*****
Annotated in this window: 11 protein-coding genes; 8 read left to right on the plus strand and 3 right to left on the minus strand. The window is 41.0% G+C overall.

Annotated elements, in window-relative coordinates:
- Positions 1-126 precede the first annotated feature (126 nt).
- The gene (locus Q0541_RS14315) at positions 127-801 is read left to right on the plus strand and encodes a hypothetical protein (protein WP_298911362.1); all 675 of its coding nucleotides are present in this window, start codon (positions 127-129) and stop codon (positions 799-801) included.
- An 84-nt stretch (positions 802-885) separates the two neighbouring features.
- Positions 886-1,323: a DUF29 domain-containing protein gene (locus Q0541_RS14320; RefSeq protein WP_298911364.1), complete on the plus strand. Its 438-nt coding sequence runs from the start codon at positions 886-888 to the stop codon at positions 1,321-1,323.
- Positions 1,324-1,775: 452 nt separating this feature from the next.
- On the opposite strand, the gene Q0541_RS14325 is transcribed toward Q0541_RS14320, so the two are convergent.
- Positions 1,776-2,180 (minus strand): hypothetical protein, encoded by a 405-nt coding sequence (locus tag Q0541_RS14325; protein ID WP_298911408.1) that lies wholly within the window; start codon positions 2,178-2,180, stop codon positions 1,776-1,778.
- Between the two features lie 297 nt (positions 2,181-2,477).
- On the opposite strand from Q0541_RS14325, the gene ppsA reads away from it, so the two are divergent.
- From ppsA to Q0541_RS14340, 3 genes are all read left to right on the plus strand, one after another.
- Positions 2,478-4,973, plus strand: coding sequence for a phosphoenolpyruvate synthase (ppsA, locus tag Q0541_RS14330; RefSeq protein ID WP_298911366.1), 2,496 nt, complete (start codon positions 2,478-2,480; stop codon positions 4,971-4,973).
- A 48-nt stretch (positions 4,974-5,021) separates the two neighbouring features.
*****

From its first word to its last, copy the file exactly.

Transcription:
Annotated in this window: 11 protein-coding genes; 8 read left to right on the plus strand and 3 right to left on the minus strand. The window is 41.0% G+C overall.

Annotated elements, in window-relative coordinates:
- Positions 1-126 precede the first annotated feature (126 nt).
- The gene (locus Q0541_RS14315) at positions 127-801 is read left to right on the plus strand and encodes a hypothetical protein (protein WP_298911362.1); all 675 of its coding nucleotides are present in this window, start codon (positions 127-129) and stop codon (positions 799-801) included.
- An 84-nt stretch (positions 802-885) separates the two neighbouring features.
- Positions 886-1,323: a DUF29 domain-containing protein gene (locus Q0541_RS14320; RefSeq protein WP_298911364.1), complete on the plus strand. Its 438-nt coding sequence runs from the start codon at positions 886-888 to the stop codon at positions 1,321-1,323.
- Positions 1,324-1,775: 452 nt separating this feature from the next.
- On the opposite strand, the gene Q0541_RS14325 is transcribed toward Q0541_RS14320, so the two are convergent.
- Positions 1,776-2,180 (minus strand): hypothetical protein, encoded by a 405-nt coding sequence (locus tag Q0541_RS14325; protein ID WP_298911408.1) that lies wholly within the window; start codon positions 2,178-2,180, stop codon positions 1,776-1,778.
- Between the two features lie 297 nt (positions 2,181-2,477).
- On the opposite strand from Q0541_RS14325, the gene ppsA reads away from it, so the two are divergent.
- From ppsA to Q0541_RS14340, 3 genes are all read left to right on the plus strand, one after another.
- Positions 2,478-4,973, plus strand: coding sequence for a phosphoenolpyruvate synthase (ppsA, locus tag Q0541_RS14330; RefSeq protein ID WP_298911366.1), 2,496 nt, complete (start codon positions 2,478-2,480; stop codon positions 4,971-4,973).
- A 48-nt stretch (positions 4,974-5,021) separates the two neighbouring features.